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I made challah earlier today and the texture is a bit off- it's slightly too dense and not as fluffy as it should be. The recipe I used calls for only yeast, not baking soda. Any idea what I should do differently next time?

Edit: The recipe I used was this, but without the apple filling https://toriavey.com/toris-kitchen/apple-honey-challah/

I let it rise for 2 hours (punching it down at the halfway mark). I baked it at 350° for 20 minutes, turned it 180, baked another 20, covered with foil, then baked it at 10 minute intervals for another 30 minutes until it sounded more hollow and the internal temp was about 190°.

After shaping I let it rest for about 40 minutes.

It tastes good but the texture seems slightly off, so I’m hoping to get some insight for my next attempt

challah

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    It doesn't look that bad to me. Enriched breads typically have a tighter crumb. But you're going to need to tell us what you did (recipe, how long you let it rise, if you let it rise again after shaping, what temp/how long you baked it, etc.) so we can recommend how to change things. – Joe Sep 22 '17 at 0:39
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    "Simply" removing apples and honey takes a lot of liquid out of the recipe. Might do better to start with a basic recipe if making the basic bread , rather than starting with an embellished recipe and removing the embellishments. – Ecnerwal Sep 22 '17 at 1:16
  • Yeah, that was a last minute change of plans. I did use the 3/4c honey though! – Shanzy Sep 22 '17 at 1:18
  • +1 for adding a good picture. More people here should do so. – Jan Doggen Sep 22 '17 at 7:35
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I think you got very close, just a couple of tweaks are necessary.

Generally the reasons for a dense loaf are that the dough is too dry and/or inadequate gluten development. If you have reduced the liquid in the recipe by adding less honey and not replacing it with something then you will have less gluten development because gluten needs water to unwind and yeast needs water to function. It's also possible you added too much flour when kneading, don't add any more flour than the recipe calls for, even if it is sticky, it will incorporate and become less sticky as the gluten develops. A dry dough will also get less oven spring from the expansion of air and water vapor. Leaving out the apples in this case shouldn't make the bread dense as they are a filling and not the actual dough.

It's also possible you didn't let it proof enough. Recipes often give timings for proofing, but what you should be looking for a result. Challah is an enriched dough, the honey, eggs, oil, and sugar will all retard the yeast action, making it slower to rise. It can take awhile for an enriched dough to get working, so it helps to budget extra time. I like to let a challah more than double in size before I move on to the next step.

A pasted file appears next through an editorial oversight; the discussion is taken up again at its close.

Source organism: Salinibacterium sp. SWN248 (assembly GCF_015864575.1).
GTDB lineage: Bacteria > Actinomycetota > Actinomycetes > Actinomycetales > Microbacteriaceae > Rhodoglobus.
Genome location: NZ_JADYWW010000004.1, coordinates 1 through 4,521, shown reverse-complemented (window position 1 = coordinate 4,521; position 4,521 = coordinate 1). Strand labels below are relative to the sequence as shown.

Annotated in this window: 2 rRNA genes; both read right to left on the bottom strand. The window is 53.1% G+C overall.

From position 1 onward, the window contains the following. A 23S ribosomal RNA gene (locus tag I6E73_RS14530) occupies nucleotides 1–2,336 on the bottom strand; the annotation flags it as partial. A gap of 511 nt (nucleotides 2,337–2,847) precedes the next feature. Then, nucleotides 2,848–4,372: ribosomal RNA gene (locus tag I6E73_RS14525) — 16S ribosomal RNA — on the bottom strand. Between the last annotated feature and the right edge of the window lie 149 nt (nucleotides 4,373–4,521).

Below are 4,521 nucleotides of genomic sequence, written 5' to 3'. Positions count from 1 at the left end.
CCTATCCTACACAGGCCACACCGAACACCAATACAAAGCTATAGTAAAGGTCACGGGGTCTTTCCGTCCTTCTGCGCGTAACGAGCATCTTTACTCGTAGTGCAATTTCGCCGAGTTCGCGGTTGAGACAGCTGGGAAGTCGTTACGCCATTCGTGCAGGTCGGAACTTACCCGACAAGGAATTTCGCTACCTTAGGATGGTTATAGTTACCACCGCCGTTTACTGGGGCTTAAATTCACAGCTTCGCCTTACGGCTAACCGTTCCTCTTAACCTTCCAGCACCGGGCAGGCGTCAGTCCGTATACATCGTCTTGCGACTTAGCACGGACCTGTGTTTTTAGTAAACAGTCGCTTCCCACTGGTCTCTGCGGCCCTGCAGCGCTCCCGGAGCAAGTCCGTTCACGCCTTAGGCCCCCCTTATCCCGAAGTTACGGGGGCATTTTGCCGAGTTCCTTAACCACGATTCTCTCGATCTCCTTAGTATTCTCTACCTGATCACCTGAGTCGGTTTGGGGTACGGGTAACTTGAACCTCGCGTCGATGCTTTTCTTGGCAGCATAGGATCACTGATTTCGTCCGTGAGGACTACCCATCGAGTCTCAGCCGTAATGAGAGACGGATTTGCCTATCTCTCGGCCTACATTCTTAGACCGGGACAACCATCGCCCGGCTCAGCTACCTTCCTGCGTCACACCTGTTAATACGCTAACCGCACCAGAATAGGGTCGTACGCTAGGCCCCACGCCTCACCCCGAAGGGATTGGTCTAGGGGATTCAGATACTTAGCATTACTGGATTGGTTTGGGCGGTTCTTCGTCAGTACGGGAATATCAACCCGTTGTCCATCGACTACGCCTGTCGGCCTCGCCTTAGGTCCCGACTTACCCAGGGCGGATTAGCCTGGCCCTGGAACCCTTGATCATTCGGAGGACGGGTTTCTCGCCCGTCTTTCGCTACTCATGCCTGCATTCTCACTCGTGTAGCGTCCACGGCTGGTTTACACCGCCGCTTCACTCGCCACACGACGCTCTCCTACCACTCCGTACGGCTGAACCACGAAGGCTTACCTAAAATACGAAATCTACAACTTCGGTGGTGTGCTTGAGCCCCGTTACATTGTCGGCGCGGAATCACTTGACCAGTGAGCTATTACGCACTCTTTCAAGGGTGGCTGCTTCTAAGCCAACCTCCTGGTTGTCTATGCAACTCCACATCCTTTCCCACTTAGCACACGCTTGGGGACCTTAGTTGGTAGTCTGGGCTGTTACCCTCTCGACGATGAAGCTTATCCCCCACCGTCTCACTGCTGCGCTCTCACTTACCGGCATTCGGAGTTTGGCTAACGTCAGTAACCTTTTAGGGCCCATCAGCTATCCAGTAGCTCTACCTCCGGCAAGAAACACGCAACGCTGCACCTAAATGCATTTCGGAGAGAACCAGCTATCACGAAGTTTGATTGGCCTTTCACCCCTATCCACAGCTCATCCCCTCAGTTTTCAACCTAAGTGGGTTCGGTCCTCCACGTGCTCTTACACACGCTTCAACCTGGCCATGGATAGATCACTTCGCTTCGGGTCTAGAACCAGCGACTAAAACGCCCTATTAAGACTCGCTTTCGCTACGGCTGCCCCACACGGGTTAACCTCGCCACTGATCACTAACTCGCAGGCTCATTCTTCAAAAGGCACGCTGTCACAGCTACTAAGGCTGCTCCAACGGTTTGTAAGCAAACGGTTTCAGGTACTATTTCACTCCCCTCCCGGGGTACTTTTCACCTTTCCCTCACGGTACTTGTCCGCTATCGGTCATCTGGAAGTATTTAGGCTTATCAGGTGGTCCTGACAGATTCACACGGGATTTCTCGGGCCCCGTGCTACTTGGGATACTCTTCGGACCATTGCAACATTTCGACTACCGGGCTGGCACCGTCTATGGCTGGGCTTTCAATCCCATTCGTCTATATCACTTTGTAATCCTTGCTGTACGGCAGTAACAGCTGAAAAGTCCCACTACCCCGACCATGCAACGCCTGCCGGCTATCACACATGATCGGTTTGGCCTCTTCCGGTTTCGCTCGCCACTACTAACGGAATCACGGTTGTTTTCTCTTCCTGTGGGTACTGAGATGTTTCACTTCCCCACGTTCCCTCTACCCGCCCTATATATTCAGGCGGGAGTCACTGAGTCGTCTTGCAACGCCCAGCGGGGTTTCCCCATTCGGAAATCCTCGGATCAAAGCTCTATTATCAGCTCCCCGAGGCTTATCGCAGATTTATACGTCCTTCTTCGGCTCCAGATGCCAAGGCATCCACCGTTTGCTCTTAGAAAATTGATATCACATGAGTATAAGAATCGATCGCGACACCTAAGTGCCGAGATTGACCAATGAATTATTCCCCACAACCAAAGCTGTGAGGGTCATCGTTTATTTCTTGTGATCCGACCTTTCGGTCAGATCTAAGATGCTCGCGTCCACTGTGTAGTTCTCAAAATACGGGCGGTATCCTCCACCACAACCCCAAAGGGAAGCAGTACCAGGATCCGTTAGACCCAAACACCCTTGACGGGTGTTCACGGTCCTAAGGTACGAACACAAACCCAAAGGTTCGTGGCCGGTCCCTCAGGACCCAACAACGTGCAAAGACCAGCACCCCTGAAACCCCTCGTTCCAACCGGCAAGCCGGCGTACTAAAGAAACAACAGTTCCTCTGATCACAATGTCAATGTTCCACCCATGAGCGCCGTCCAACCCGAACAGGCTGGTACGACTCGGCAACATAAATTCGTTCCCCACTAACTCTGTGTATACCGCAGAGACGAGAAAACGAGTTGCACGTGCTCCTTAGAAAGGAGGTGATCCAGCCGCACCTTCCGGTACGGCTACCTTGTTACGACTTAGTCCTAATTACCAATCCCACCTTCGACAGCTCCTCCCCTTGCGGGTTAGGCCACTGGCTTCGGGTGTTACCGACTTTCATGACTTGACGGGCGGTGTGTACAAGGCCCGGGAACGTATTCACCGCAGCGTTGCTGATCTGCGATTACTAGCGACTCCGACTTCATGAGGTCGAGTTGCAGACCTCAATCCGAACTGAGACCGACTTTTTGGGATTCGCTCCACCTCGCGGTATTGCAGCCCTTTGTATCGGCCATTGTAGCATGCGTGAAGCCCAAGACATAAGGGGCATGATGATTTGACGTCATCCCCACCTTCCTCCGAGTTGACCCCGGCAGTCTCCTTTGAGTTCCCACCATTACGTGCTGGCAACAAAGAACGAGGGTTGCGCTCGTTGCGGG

Another problem could be you didn't knead enough. Kneading unwinds gluten strands and lets them entangle, giving your dough elasticity and allowing it to trap the air created by yeas action. If you don't knead enough there will be less gluten development, and less elasticity. It doesn't look like this was the case for you, but it is a consideration.

Now, when it comes to braided breads there's a few gotchas. Your goal when braiding and shaping your bread should be to preserve as much as the air in the dough.

  • Rolling: You have to work challah dough a lot when you roll out the braids, the tendency can be to really press down when elongating the individual braids. This has the effect of squishing the air out them, meaning all that hard work the yeast did gets undone. Instead of squishing and pressing the dough down in order to get it to go out try using the rolling motion to stretch the dough out, you'll retain more of your nice air.
  • Handling: Try to treat your braids a bit gently and rough handling will knock out air. You don't need to knock back the dough during rising as you'll be doing enough rolling and braiding to get rid of any large air bubbles.
  • Braiding: One common reason for dense braided breads is that the braiding was done too tightly, leaving no room for expansion during the last rise. Bread dough is alive, when you rolls the braids out you'll lose some of your rise, but a healthy and active dough is going to spring back. You need to leave some space to allow for this, or the dough in the middle will have nowhere to go

Looking at your picture the edges of the bread have bigger air holes than the center, which leads me to think you braided it too tight and/or were too rough with it when braiding it up. The edges still look a little dense though, probably it was a bit too dry as well.

  • I think I probably made several of the mistakes you identified, so I'll be sure to not overwork or over-flour my dough. Thank you so much for your advice! – Shanzy Sep 25 '17 at 15:26

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